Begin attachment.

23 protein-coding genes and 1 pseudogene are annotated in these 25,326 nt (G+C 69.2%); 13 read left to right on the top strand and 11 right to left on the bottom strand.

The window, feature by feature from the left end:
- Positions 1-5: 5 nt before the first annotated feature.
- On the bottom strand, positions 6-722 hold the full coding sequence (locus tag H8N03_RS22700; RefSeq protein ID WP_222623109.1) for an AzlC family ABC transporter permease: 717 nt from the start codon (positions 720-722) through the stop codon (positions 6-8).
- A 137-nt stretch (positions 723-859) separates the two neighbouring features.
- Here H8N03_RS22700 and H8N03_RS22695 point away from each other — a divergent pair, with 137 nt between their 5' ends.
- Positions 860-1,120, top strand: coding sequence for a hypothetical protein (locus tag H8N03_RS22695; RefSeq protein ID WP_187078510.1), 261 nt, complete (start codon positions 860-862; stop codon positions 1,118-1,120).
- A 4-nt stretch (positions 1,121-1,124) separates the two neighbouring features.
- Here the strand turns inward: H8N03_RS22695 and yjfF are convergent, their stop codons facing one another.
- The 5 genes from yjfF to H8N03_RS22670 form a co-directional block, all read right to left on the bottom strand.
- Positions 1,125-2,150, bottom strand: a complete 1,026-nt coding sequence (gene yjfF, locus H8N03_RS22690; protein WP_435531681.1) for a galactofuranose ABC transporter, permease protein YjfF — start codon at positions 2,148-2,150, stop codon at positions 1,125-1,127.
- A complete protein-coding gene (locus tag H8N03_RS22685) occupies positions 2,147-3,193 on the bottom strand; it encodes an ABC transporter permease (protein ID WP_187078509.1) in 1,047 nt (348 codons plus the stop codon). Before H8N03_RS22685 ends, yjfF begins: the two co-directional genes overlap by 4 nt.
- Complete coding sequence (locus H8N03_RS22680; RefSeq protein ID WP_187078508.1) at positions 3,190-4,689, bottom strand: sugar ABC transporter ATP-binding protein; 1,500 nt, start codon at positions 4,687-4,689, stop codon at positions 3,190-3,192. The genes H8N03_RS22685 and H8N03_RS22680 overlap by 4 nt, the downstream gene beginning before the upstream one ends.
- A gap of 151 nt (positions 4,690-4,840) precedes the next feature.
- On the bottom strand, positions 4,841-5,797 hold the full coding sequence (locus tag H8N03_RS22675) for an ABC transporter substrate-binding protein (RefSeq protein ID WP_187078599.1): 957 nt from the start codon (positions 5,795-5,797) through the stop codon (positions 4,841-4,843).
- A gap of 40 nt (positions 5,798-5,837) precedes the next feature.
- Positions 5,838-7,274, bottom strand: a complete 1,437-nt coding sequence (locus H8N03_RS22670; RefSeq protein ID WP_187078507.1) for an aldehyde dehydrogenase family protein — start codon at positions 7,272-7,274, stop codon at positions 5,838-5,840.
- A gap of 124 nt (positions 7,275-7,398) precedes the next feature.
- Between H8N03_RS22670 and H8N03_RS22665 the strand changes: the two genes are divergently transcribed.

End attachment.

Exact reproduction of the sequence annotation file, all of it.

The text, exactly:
23 protein-coding genes and 1 pseudogene are annotated in these 25,326 nt (G+C 69.2%); 13 read left to right on the top strand and 11 right to left on the bottom strand.

The window, feature by feature from the left end:
- Positions 1-5: 5 nt before the first annotated feature.
- On the bottom strand, positions 6-722 hold the full coding sequence (locus tag H8N03_RS22700; RefSeq protein ID WP_222623109.1) for an AzlC family ABC transporter permease: 717 nt from the start codon (positions 720-722) through the stop codon (positions 6-8).
- A 137-nt stretch (positions 723-859) separates the two neighbouring features.
- Here H8N03_RS22700 and H8N03_RS22695 point away from each other — a divergent pair, with 137 nt between their 5' ends.
- Positions 860-1,120, top strand: coding sequence for a hypothetical protein (locus tag H8N03_RS22695; RefSeq protein ID WP_187078510.1), 261 nt, complete (start codon positions 860-862; stop codon positions 1,118-1,120).
- A 4-nt stretch (positions 1,121-1,124) separates the two neighbouring features.
- Here the strand turns inward: H8N03_RS22695 and yjfF are convergent, their stop codons facing one another.
- The 5 genes from yjfF to H8N03_RS22670 form a co-directional block, all read right to left on the bottom strand.
- Positions 1,125-2,150, bottom strand: a complete 1,026-nt coding sequence (gene yjfF, locus H8N03_RS22690; protein WP_435531681.1) for a galactofuranose ABC transporter, permease protein YjfF — start codon at positions 2,148-2,150, stop codon at positions 1,125-1,127.
- A complete protein-coding gene (locus tag H8N03_RS22685) occupies positions 2,147-3,193 on the bottom strand; it encodes an ABC transporter permease (protein ID WP_187078509.1) in 1,047 nt (348 codons plus the stop codon). Before H8N03_RS22685 ends, yjfF begins: the two co-directional genes overlap by 4 nt.
- Complete coding sequence (locus H8N03_RS22680; RefSeq protein ID WP_187078508.1) at positions 3,190-4,689, bottom strand: sugar ABC transporter ATP-binding protein; 1,500 nt, start codon at positions 4,687-4,689, stop codon at positions 3,190-3,192. The genes H8N03_RS22685 and H8N03_RS22680 overlap by 4 nt, the downstream gene beginning before the upstream one ends.
- A gap of 151 nt (positions 4,690-4,840) precedes the next feature.
- On the bottom strand, positions 4,841-5,797 hold the full coding sequence (locus tag H8N03_RS22675) for an ABC transporter substrate-binding protein (RefSeq protein ID WP_187078599.1): 957 nt from the start codon (positions 5,795-5,797) through the stop codon (positions 4,841-4,843).
- A gap of 40 nt (positions 5,798-5,837) precedes the next feature.
- Positions 5,838-7,274, bottom strand: a complete 1,437-nt coding sequence (locus H8N03_RS22670; RefSeq protein ID WP_187078507.1) for an aldehyde dehydrogenase family protein — start codon at positions 7,272-7,274, stop codon at positions 5,838-5,840.
- A gap of 124 nt (positions 7,275-7,398) precedes the next feature.
- Between H8N03_RS22670 and H8N03_RS22665 the strand changes: the two genes are divergently transcribed.